It seems, from reading between the lines, that manufacturers generally test their generators in wind tunnels: i.e. fixed conditions. These don’t take into account the constant variations of wind when sailing. There also seem to be no particular standards for measurement, although 10m/s seems to be one benchmark. That’s a force 5, approaching force 6. I feel that we need a standard around cut-in speed (i.e. when it starts charging), f3, f5, and maximum charge. These may be the speeds that yotties are most likely to relate to. The powercurve from Silentwind shows how wind power increases exponentially. At about 9Kt, there is an output of about 25W, at 18Kt it has risen to about 140W, and at 27Kt it is producing 400W. Doubling the windspeed produces nearly six times the power, and trebling it produces about sixteen times the power. This reflects the power of the wind, not the generator, which at the time of writing this was an exceptionally powerful gennie, designed for extended periods under sail.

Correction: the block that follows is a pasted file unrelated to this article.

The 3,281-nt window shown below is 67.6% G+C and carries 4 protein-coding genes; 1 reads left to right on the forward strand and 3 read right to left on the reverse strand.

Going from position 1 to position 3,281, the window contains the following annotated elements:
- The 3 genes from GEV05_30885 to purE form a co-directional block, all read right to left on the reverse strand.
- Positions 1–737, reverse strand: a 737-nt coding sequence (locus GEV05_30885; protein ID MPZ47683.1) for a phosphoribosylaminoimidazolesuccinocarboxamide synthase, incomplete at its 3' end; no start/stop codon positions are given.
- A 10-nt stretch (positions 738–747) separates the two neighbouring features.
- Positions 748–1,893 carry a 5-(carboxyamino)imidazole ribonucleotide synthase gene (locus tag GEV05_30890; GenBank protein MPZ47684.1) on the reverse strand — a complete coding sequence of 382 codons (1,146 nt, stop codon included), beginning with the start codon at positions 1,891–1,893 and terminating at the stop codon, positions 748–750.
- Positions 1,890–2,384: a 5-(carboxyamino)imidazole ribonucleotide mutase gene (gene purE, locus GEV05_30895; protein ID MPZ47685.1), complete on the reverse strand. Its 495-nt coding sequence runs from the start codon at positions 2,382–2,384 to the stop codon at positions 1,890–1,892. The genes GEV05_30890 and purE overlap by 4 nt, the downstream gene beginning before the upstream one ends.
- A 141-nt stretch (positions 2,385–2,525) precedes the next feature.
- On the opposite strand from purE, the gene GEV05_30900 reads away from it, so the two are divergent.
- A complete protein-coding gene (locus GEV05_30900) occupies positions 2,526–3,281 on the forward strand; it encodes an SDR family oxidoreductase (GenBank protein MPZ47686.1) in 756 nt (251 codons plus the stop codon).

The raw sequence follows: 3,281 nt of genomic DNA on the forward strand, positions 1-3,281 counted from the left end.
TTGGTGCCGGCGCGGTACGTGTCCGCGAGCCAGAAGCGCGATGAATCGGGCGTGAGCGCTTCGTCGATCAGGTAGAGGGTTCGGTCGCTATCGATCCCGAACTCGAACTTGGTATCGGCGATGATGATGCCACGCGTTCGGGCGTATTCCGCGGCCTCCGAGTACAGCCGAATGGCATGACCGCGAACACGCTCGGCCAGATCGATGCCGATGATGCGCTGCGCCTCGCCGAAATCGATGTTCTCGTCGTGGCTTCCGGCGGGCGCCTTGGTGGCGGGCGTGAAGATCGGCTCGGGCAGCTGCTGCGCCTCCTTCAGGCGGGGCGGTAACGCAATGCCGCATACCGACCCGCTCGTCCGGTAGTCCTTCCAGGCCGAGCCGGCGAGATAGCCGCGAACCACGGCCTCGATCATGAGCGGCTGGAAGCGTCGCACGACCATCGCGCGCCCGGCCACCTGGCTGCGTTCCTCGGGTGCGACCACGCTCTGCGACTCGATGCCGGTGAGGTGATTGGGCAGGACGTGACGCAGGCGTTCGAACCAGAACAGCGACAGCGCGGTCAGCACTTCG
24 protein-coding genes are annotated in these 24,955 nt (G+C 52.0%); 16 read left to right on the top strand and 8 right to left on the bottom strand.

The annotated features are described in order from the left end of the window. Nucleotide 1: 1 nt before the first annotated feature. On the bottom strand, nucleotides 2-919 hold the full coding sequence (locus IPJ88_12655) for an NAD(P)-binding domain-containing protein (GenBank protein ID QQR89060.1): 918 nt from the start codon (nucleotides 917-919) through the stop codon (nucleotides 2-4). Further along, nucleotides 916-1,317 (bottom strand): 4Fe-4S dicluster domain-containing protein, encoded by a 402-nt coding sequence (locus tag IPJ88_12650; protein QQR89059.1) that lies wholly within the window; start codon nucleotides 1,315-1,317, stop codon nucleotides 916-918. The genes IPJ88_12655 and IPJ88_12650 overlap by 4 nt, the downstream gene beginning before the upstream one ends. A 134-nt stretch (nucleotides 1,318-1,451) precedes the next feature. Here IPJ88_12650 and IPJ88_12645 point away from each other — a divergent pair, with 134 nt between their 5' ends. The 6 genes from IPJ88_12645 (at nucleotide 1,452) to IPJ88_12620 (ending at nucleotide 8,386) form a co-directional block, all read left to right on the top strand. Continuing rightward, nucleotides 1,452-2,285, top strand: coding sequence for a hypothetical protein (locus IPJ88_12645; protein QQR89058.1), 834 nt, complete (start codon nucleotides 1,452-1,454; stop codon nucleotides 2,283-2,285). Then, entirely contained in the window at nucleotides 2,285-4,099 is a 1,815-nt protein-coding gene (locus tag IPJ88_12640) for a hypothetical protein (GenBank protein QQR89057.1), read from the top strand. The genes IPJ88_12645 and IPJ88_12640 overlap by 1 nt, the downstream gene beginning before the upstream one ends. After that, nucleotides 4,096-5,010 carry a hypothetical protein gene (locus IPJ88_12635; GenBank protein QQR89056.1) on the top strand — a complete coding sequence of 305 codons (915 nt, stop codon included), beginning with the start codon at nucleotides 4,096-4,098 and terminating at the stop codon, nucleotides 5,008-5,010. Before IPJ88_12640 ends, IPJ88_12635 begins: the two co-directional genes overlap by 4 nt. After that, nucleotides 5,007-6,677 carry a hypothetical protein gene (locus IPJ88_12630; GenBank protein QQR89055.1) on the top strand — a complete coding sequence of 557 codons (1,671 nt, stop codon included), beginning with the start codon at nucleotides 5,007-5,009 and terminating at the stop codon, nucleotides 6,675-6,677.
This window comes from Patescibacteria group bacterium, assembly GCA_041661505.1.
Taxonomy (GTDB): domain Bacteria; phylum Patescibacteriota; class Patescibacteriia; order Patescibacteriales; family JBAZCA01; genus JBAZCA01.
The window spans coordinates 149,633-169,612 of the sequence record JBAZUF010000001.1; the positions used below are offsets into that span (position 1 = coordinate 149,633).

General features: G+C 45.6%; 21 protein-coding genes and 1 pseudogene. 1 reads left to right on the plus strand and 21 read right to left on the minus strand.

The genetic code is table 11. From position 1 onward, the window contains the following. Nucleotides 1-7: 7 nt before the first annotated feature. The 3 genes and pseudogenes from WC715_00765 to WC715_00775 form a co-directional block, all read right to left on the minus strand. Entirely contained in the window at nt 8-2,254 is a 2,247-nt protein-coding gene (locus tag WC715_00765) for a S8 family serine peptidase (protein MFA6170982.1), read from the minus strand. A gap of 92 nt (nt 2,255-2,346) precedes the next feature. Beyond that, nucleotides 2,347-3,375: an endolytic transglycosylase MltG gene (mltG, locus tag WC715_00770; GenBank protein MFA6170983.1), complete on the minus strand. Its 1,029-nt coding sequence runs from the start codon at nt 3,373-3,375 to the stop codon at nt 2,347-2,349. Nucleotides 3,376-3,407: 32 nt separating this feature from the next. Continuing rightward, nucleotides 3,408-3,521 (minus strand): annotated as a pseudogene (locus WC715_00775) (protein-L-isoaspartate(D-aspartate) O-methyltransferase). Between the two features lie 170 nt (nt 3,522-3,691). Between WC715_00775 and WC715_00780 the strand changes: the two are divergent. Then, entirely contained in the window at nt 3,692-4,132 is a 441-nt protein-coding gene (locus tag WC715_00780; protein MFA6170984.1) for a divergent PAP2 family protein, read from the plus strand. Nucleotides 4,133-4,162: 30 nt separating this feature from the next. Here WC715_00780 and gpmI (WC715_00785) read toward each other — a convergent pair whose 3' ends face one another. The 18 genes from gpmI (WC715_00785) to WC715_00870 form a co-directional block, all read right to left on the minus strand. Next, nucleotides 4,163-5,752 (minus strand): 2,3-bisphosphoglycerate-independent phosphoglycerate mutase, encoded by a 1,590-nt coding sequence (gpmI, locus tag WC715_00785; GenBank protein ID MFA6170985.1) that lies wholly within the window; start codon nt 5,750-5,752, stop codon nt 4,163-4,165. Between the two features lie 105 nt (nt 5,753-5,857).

Westerly provided two eyes on the rear end of this boat at the pushpit, and these come in useful for fitting a couple of running backstays, which I did in order to add some stiffening to the top of the mizzen mast. I don’t think that this is absolutely necessary, but it seemed to be a ‘good idea’. The backstays attach at the mizzen masthead, and come down to a 4:1 set of blocks at deck level, with the line coming forward to the cockpit where there are cam cleats installed. They are made up of pre-stretched polyester and are not heavily loaded, and can be clipped to a shroud to keep them out of the way when short tacking.